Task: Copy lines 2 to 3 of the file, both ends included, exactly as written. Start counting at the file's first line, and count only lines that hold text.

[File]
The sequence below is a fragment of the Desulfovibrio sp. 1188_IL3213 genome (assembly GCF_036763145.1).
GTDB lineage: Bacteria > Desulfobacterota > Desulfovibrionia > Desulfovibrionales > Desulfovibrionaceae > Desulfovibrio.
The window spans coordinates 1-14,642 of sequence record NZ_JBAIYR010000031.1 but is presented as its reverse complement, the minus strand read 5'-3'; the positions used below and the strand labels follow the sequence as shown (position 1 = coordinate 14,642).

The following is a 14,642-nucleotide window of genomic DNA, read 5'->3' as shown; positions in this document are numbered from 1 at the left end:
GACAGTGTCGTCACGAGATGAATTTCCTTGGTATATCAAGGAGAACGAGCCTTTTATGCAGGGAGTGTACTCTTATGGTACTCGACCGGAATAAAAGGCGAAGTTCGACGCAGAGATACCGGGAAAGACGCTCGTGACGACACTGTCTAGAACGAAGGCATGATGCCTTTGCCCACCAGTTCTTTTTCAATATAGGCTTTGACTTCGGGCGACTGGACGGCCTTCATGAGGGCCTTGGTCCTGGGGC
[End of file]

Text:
GTDB lineage: Bacteria > Desulfobacterota > Desulfovibrionia > Desulfovibrionales > Desulfovibrionaceae > Desulfovibrio.
The window spans coordinates 1-14,642 of sequence record NZ_JBAIYR010000031.1 but is presented as its reverse complement, the minus strand read 5'-3'; the positions used below and the strand labels follow the sequence as shown (position 1 = coordinate 14,642).